On Thursday, March 1, from noon to 1:00 pm in the auditorium, the series will present a free concert by classical guitarist Luther Enloe. The program will feature music by Luys de Narváez, Heitor Villa-Lobos, John Anthony Lennon, Nickitas Demos, Maximo Diego Pujol, and Stuart Weber. Thanks to gifts from Linda Anderson and from Anonymous Friends of the Series for helping to make this performance possible.
Click here for the event page on our calendar with more about the performer and the series’ full spring 2018 schedule.
A Hill Guitar Company Signature Artist, Dr. Enloe performs as soloist and with ensembles including the Georgia State University Symphony Orchestra and the Atlanta Philharmonic Orchestra. He has premiered music with the Vega String Quartet and Atlanta’s new-music ensemble, Bent Frequency.
The program will feature Renaissance music by Luys de Narváez from Spain, and Heitor Villa-Lobos who was a Romantic Period composer from Brazil. Music by living composers John Anthony Lennon, Nickitas Demos, Maximo Diego Pujol, and Stuart Weber will also be featured.
For Enloe, studying music began at age seven, when he and his father began taking trumpet lessons together. At age 11, Enloe got an electric guitar. He says he started taking guitar lessons to learn songs like “You Shook Me All Night Long” by the popular hard-rock band AC/DC.
He knew he loved music, and wanted to go to the Guitar Institute of Technology, a rock-and-roll college in Hollywood, California. But his parents could only support a college choice that was closer to home, so he chose the classical guitar major at Montana State University.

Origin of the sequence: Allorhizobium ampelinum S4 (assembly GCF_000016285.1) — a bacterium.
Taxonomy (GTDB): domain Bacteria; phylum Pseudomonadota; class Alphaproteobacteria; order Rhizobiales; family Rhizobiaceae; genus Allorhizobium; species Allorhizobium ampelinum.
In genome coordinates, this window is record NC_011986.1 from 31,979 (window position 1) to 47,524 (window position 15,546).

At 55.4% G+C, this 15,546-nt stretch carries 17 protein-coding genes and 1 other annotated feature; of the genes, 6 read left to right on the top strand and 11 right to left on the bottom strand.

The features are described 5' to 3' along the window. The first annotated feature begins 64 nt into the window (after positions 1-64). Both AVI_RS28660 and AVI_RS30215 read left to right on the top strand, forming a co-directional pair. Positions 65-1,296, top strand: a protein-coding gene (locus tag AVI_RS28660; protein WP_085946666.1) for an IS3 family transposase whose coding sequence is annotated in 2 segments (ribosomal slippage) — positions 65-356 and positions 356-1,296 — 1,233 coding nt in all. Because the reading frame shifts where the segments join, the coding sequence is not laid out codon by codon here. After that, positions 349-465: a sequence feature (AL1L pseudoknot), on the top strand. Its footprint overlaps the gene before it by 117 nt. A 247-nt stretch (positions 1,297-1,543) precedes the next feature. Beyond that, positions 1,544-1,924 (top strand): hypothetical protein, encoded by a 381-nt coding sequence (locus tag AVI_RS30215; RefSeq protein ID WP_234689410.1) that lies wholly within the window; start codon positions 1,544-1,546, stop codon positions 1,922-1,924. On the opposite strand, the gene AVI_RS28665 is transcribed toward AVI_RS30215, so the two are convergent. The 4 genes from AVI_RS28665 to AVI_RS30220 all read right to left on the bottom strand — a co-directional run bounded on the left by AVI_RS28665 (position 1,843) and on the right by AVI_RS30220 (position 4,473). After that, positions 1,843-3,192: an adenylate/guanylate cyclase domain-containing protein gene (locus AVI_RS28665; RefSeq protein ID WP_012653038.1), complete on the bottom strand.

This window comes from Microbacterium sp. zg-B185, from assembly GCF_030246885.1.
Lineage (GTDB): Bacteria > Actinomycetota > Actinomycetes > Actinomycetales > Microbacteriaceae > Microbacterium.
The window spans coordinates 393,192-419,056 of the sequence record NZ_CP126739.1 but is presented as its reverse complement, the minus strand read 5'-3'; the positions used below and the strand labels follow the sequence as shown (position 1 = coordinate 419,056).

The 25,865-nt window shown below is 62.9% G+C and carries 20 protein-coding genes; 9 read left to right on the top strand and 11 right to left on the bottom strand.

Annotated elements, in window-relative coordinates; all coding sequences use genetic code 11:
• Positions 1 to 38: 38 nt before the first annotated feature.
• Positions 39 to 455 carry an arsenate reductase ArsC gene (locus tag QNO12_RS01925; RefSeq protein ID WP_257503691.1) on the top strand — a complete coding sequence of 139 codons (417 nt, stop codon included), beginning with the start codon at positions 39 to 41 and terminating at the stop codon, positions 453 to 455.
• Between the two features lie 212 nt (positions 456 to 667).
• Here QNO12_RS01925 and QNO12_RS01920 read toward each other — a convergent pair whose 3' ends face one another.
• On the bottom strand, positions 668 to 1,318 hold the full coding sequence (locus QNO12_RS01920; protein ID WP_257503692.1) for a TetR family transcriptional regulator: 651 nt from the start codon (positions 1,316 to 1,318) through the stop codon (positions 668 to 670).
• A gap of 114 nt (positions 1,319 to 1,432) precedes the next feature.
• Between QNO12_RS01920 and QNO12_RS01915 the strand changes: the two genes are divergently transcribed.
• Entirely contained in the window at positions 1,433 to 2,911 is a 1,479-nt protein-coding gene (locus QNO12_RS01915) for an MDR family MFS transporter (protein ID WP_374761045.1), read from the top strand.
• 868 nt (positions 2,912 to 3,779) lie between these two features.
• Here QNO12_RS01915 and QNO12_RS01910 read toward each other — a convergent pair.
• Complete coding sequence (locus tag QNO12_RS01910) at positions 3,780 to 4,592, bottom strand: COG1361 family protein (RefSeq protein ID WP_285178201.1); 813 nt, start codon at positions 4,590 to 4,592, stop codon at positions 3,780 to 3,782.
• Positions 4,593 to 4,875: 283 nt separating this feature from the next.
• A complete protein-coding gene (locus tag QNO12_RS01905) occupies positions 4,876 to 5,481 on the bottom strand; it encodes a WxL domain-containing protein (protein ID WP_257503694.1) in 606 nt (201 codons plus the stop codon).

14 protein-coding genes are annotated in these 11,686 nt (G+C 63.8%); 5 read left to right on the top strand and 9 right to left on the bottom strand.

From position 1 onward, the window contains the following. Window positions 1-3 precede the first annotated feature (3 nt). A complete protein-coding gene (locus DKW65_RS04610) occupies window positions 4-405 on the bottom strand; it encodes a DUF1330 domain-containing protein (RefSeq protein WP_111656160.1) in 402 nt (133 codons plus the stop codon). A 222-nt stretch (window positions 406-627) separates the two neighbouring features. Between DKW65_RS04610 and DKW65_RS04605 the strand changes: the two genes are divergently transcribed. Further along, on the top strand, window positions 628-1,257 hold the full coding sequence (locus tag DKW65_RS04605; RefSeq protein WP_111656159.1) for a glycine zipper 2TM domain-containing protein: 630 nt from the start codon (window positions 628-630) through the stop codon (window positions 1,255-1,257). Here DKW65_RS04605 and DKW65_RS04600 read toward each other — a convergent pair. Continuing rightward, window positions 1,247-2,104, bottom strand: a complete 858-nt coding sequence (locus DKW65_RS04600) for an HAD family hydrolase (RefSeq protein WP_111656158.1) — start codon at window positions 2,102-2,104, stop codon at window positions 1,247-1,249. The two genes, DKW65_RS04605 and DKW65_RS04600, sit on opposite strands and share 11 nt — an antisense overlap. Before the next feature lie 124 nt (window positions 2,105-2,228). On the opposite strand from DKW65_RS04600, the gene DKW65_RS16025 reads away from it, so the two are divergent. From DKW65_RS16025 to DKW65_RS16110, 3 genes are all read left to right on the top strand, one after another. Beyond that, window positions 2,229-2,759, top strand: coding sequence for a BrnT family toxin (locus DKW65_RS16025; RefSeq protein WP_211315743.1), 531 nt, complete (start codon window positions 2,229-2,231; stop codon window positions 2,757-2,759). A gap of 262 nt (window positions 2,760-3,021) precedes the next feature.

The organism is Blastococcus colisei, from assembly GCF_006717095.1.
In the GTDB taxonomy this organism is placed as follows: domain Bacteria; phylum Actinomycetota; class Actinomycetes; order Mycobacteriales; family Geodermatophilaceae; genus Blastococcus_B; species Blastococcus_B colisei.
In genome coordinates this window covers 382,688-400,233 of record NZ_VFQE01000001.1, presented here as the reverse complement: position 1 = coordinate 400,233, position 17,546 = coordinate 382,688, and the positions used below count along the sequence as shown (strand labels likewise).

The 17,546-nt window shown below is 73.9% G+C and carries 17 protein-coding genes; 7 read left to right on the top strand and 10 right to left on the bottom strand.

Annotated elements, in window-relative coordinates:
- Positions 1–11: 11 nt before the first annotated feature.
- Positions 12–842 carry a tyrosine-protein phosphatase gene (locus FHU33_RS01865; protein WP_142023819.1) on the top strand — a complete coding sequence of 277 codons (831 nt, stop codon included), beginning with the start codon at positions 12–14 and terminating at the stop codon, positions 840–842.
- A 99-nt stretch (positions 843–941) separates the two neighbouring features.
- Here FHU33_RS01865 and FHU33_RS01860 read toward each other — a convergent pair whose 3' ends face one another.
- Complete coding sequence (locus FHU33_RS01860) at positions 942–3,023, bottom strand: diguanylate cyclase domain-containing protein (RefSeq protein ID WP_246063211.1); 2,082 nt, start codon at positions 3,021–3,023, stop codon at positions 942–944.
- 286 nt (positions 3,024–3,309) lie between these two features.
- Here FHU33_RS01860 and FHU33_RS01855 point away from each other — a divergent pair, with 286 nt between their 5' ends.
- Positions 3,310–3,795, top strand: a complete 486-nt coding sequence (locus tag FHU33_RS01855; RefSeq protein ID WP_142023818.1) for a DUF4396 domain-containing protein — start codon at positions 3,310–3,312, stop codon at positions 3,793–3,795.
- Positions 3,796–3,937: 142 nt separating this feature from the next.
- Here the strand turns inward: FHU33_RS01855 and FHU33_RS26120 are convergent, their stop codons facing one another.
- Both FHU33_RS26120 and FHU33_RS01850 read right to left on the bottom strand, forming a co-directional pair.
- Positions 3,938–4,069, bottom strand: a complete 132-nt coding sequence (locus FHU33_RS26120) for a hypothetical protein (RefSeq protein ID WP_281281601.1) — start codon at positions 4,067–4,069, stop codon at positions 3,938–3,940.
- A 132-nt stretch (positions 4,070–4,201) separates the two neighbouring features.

“I hated it,” Enloe said.
But in his sophomore year, Enloe made a commitment to himself to practice two hours a day. He says he fell in love with classical guitar. During the course of his studies, he met renowned guitar pedagogue John Sutherland. The two made a strong student-teacher connection, and soon after, Enloe moved to Georgia to study with Sutherland.
“I went from hating it to totally rearranging my life for it,” Enloe said.
He ended up earning Bachelor’s, Master’s, and Doctoral degrees from the University of Georgia studying under Sutherland. During that time, Enloe was able to study on several occasions with American virtuoso Christopher Parkening.
Now based in Atlanta, Enloe is on the music faculty of both Georgia State University and Emory University.
Composer Nickitas Demos also teaches at Georgia State and composed “Tonoi XI” for Enloe. The piece will be on Thursday’s program. Enloe says it is a very tocatta-like piece, meaning it is virtuosic, showing off the technique of the performer. Tocatta’s meaning is related to “touch.”
Demos is a clarinetist. Enloe said he worries about pieces for guitar written by non-guitarists. Without intimate knowledge of the guitar’s strengths and limitations, composers will often write music that does not flatter it or is even impossible to play. But Enloe was pleasantly surprised.
“A lot of it is surprisingly idiomatic,” Enloe said of “Tonoi XI.” He says one page of it was, in fact, unplayable at first, but a colleague suggested changing it to a slightly higher key. On guitar, what might seem like a small change, such as raising the music by a half step, can drastically change the movement and placement of the fingers. Enloe said it was the perfect solution, and now is one of his favorite things to play.
Much of composer Stewart Weber’s music is inspired by or interprets landscapes and scenes in nature. “He wrote really beautiful, really accessible music,” Enloe said. On Thursday, Enloe will perform Weber’s “The Missouri Breaks.”
The Missouri Breaks are an area that the U. S. Department of the Interior’s website describes as geologic layers that have been “folded, faulted, uplifted, modified by volcanic activity and sculpted by glaciers.” It is along the banks of the upper Missouri River in Montana, the state where Enloe grew up.
Enloe says he had been listening to Weber’s piece for twenty years before he decided to perform it. When he looked into finding the music, he discovered that Weber had grown up in Enloe’s same childhood neighborhood in Great Falls, Montana.